Behaviour of All India Congress

Indian National Congress was a brainchild of British Rulers of India. It was founded on 28 December 1885 by 72 individuals with the active help by A.O Hume, a retired British officer and was said to be a ‘representative’ party for the people of the Indian sub-continent. Indian National Congress was in fact created to keep Muslims subjugated. From the very start the Congress had shown its clear interest to safeguard the rights of Hindus, alone. Some of the Congress leaders openly adopted policy to establish Hindu Raj in the sub-continent.

The Muslims of India were greatly disappointed by the anti-Muslim stance that the Congress had adopted. The events following the partition of Bengal. Urdu-Hindi controversy strengthened the desire of the Muslims to organize themselves politically as a separate community. The birth of All India Muslim League at Dacca came as an expression of that desire for which a resolution was passed on 30th December 1906 by 3,000 delegates of Muslims from all over India. The resolution was presented by Nawab Salimullah Khan and seconded by Hakim Ajmal Khan, Maulana Muhammad Ali Johar and Maulana Zafar Ali.

Syed Ameer Ali organized the branch of Muslim league at London, the inaugural meeting for which was held on 6th May 1908, at London Caxton Hall. It was participated by the Muslims and those British people who favoured their view point.

Mr Muhammad Ali Jinnah, who was in England, was approached by Muslim League leaders to return to India.
He was elected President of All India Muslim League in 1933

The Lahore Resolution, commonly known as the Pakistan Resolution was drafted between 22nd to 24th March 1940, by the 25-member Working Committee of the All India Muslim League. It was presented by Maulvi A K Fazlul Haq and formally adopted by the Muslim League membership at its general session on 23 March 1940 at Minto Park (now Allama Iqbal Park), in Lahore. This resolution asked for greater Muslim autonomy within British India. However, later most people thought of this as a call for a separate Muslim state, Pakistan.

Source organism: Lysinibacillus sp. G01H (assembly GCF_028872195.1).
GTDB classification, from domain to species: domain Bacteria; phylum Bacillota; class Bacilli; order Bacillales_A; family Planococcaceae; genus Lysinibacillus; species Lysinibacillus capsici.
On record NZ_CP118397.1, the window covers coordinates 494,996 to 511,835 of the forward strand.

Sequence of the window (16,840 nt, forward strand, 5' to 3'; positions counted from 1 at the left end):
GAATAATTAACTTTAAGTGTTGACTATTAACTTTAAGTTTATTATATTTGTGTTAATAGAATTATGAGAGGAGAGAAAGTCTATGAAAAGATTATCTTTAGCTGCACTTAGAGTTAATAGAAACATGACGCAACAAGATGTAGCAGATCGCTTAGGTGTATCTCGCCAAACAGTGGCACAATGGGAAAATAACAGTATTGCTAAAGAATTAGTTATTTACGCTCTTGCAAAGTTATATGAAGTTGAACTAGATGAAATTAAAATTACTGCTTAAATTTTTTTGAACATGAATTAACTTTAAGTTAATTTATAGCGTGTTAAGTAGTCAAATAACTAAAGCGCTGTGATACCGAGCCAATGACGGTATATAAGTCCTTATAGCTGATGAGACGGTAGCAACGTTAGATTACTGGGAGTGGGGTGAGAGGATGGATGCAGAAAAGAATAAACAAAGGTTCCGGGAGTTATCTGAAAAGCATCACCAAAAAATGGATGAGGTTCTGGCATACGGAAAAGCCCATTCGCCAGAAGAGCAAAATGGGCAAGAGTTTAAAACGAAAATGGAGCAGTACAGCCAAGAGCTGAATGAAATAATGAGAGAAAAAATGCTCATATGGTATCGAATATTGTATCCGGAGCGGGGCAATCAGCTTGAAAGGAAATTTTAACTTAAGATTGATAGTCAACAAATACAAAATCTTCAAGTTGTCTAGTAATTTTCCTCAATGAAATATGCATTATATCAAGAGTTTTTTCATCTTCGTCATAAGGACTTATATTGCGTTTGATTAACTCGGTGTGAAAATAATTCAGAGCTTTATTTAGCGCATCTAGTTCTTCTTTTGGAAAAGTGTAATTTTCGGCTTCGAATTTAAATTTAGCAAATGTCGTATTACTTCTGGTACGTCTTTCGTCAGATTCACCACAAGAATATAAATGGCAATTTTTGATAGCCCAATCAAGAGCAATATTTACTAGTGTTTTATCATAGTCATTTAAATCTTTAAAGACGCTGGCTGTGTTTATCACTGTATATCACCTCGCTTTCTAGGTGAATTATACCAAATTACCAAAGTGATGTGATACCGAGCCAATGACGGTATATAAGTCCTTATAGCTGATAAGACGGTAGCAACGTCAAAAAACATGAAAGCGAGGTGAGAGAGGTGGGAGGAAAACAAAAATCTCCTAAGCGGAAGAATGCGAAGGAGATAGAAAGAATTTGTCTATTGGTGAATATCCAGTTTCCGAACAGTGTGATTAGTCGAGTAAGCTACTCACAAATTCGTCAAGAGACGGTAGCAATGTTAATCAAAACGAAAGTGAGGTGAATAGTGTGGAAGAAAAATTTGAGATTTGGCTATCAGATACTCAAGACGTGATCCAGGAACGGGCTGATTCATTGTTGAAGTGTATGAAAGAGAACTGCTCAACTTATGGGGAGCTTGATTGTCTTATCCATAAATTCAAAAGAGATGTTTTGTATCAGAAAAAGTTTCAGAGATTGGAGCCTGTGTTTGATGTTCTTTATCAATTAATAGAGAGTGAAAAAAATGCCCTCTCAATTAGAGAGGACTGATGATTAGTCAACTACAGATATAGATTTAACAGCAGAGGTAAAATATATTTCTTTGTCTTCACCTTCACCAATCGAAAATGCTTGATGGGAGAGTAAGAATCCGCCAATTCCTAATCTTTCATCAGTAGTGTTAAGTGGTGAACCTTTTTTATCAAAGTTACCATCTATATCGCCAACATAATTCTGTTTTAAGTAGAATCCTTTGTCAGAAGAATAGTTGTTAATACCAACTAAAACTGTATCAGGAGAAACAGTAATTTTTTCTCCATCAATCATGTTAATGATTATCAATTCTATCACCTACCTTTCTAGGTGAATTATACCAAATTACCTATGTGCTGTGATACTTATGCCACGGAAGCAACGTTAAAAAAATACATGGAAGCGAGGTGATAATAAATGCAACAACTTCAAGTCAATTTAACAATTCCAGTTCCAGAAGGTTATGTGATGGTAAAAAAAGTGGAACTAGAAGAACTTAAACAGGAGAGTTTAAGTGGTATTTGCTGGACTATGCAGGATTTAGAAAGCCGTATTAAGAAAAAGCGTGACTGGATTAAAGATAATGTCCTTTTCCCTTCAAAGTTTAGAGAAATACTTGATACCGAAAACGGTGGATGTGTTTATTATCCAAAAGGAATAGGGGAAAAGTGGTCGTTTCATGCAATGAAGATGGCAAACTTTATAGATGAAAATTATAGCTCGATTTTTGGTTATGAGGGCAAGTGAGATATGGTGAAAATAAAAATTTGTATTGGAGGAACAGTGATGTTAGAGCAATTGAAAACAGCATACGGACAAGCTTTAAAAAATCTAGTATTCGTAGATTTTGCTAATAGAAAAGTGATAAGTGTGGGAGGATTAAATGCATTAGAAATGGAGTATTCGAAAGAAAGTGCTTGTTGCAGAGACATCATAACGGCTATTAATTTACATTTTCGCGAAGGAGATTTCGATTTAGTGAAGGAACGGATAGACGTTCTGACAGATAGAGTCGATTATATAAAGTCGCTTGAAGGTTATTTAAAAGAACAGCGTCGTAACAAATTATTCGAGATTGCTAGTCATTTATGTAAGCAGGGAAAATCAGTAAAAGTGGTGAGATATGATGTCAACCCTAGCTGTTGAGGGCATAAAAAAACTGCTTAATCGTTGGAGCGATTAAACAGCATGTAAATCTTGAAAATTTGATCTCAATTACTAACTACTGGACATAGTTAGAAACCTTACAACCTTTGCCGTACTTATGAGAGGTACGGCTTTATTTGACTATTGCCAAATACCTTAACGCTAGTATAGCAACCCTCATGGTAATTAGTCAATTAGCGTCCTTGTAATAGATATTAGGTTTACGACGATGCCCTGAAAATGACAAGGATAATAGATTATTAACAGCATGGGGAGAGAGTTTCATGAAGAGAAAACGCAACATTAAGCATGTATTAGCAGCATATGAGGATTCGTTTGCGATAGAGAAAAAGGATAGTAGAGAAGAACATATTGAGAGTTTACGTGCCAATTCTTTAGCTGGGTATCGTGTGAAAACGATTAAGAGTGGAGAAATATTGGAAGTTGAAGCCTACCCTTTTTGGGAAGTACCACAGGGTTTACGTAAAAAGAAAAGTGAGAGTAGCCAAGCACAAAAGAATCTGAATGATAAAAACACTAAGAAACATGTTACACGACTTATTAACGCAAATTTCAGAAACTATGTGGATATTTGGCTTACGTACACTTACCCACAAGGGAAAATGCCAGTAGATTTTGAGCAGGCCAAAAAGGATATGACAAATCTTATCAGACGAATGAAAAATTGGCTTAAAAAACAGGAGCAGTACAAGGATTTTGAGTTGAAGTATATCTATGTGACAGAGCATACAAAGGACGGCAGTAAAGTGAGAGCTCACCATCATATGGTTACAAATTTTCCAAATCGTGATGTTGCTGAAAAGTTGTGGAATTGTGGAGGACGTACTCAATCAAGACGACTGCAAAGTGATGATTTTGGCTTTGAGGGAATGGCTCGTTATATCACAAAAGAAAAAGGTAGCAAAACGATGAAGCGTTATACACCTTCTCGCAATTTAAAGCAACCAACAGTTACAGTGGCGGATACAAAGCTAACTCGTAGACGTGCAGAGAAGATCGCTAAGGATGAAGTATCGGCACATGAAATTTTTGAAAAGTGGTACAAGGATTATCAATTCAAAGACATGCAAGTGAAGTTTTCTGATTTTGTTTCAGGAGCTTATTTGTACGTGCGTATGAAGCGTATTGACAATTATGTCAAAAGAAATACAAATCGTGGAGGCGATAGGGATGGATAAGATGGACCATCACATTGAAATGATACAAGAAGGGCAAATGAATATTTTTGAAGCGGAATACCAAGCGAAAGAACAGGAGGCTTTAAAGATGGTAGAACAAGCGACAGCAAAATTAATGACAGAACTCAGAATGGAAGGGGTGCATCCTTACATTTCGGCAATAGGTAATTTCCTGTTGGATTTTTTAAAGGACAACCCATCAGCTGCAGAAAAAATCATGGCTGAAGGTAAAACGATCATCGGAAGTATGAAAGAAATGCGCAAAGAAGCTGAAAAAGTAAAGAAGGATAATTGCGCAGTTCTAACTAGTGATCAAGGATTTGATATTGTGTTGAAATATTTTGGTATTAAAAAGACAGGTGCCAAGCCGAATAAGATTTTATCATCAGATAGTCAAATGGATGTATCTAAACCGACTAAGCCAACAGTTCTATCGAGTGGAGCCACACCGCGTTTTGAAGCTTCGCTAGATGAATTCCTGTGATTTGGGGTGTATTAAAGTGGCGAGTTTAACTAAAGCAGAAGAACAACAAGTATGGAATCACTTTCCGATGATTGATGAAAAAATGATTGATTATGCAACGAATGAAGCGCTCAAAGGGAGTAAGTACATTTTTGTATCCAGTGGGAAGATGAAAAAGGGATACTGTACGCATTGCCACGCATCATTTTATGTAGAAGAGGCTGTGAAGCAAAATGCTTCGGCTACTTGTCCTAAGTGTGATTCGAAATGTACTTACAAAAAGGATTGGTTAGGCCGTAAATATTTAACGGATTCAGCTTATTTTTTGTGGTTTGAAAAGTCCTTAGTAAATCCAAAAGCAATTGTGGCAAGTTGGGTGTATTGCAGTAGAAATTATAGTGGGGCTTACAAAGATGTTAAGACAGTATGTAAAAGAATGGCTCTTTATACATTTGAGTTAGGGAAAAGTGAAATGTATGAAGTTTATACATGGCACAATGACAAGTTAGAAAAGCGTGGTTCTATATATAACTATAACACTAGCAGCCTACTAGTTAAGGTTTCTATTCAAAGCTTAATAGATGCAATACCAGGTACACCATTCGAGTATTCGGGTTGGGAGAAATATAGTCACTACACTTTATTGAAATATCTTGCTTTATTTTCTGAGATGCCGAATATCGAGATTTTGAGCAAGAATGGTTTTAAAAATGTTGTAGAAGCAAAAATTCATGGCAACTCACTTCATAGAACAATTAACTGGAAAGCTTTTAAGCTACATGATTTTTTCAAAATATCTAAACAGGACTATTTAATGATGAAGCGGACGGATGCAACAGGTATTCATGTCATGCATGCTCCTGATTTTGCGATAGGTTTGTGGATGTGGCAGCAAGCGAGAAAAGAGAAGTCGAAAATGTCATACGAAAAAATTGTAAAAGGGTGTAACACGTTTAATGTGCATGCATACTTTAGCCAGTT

Today, the resolution’s importance is remembered in Pakistan, by Minar-e-Pakistan that stands in the Allama Iqbal Park, Lahore.
In the words of Quaid-i-Azam Muhammad Ali Jinnah: “Hindus and the Muslims belong to two different religions, philosophies, social customs and literature. They neither inter-marry nor inter-dine and, indeed, they belong to two different civilizations that are based mainly on conflicting ideas and conceptions. Their concepts on life and of life are different. It is quite clear that Hindus and Muslims derive their inspiration from different sources of history. They have different epics, different heroes and different episodes. Very often the hero of one is a foe of the other, and likewise, their victories and defeats overlap. To yoke together two such nations under a single state, one as a numerical minority and the other as a majority, must lead to growing discontent and final destruction of any fabric that may be so built up for the government of such a state. Muslims are a nation according to any definition of nation. We wish our people to develop to the fullest spiritual, cultural, economic, social and political life in a way that we think best and in consonance with our own ideals and according to the genius of our people”.

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